November 14, 2011

Today's Wildlife Disease News Stories


Hunt for source of infection

Overseas experts will help Tasmanian health and wildlife authorities find out where the bacteria behind the state's first Tularaemia cases is coming from.

Over the next month, wildlife officers will collect and test wild animal carcasses and ticks found in the West Coast area where the two women who contracted the disease were bitten by possums.

… The two Tasmanian cases were the first reported in the southern hemisphere, but the disease, also known as rabbit fever, is common in the US.

It seems wild possums are carrying the infection, but acting chief veterinary officer Mary-Lou Conway said other wild animals could be tested after results are analysed. The Health Department's deputy director of public health, Chrissie Pickin, said a historical review of Tasmanian hospitalisations with presentations similar to Tularaemia was conducted in June.

Tasmania's first recorded case of Tularaemia was reported in June and the second in November. Both patients had been bitten and scratched as they helped wild possums.
Dr Pickin said the complex investigation now involved health, biomedical and wildlife experts from Tasmania, interstate and overseas.

The Mercury -
12 Nov 2011
Location: Tasmania


Botulism found in dead ducks; more at risk?

Wildlife experts and rescuers are fearful that more ducks and migratory birds will fall victim to botulism after several duck carcasses found in south county lakes tested positive for the deadly toxin. Three dead duck bodies analyzed by a state laboratory have tested positive for botulism, said Dr. David Kieltyka staff veterinarian at OC Animal Care, who is coordinating communication and a protocol for the appropriate treatment of the duck die-off.

The tests follow a large die-off of nearly 100 dead and dying mallards since September 1 at the Village Pond Park in Lake Forest and in nearby lakes of the Lake Forest Community Association. An earlier test performed by the Orange County Vector Control District at the same test was inconclusive on botulism but ruled out vector borne illnesses, Jared Dever, a spokesman with the district said in early October.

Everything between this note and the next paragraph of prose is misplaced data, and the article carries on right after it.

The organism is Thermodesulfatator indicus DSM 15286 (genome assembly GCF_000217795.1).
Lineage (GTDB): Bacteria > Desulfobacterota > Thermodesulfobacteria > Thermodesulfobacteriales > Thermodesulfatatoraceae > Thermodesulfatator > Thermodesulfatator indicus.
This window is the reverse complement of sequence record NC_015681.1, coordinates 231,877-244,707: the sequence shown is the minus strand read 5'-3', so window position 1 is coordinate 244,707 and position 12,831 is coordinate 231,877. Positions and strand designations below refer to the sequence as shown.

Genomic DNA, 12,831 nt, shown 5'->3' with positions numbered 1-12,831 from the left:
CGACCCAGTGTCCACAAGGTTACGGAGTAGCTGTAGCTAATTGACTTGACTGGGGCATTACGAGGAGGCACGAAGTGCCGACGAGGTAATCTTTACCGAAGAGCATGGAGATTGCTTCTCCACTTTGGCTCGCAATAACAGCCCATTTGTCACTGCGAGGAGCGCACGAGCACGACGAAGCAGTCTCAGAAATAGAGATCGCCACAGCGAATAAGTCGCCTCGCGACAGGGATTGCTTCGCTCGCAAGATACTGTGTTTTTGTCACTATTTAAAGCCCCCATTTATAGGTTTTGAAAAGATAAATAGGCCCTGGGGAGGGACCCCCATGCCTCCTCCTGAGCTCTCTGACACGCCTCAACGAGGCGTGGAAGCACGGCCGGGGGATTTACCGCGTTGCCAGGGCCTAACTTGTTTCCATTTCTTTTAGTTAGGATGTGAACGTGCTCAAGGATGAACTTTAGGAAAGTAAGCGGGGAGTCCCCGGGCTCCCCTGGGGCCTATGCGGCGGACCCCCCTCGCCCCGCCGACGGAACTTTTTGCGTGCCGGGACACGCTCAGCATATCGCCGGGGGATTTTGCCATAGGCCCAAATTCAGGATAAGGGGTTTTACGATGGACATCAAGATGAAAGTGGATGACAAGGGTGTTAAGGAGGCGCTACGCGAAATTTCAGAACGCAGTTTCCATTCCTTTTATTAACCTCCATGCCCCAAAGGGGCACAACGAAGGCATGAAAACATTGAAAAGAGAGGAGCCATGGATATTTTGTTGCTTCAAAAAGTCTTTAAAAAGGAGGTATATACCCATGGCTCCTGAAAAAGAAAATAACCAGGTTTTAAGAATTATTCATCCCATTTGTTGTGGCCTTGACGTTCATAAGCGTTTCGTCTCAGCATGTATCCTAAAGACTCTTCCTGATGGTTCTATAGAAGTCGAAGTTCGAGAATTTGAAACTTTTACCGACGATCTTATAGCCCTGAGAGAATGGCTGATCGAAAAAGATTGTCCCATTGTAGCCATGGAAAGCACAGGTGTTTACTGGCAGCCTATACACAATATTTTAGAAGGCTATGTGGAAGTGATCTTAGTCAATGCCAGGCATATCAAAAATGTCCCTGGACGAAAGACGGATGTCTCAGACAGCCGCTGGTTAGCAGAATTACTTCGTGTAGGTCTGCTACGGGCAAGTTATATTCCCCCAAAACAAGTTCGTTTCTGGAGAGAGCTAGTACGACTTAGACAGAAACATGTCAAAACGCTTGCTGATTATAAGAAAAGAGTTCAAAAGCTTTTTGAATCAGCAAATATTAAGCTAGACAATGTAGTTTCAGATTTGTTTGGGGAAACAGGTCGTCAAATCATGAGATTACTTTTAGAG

… Jolliffe has found 29 ducks at the water district since last week, she said. Four are recovering at the Wetlands and Wildlife Care Center in Huntington Beach. OC Parks spokeswoman Marisa O'Neill confirmed there have been 16 dead ducks at the regional park. Sick birds from Lake Forest and Laguna Niguel have been taken to the Wetlands and Wildlife Care Center in Huntington Beach.

The Orange County Register -
10 Nov 2011
Location: Orange County, California, USA - Map It


Five deer found dead near Colfax home

A Colfax-resident reported five dead deer near her home since mid-September, and suspects they may have died from a common virus.

Fish and Game officials have yet to inspect the deer carcasses. One veterinarian suggested a virus could be one possible cause of death.

Kathleen Smith said the deer all have the same pinkish colored foam oozing from their mouths or nostrils. “The one I found most recently, on her nose it was like somebody took this foam and put this pink shaving cream. Is somebody poisoning them, or is this a deer disease?” Smith said.

… While Smith had not gotten in touch with the Department of Fish and Game as of Tuesday, Dr. Ben Gonzales, Senior Wildlife Veterinarian for the department, said it is possible the deer died from a virus.

“It’s always difficult to diagnose from a distance,” Gonzales said. “My best guess at this point would be an infectious disease like deer adenovirus and it causes that sort of thing. They do tend to go down in groups like that.”

The Auburn Journal -
10 Nov 2011
Location: Colfax, California, USA - Map It


Photo courtesy of The Guardian's Week in Wildlife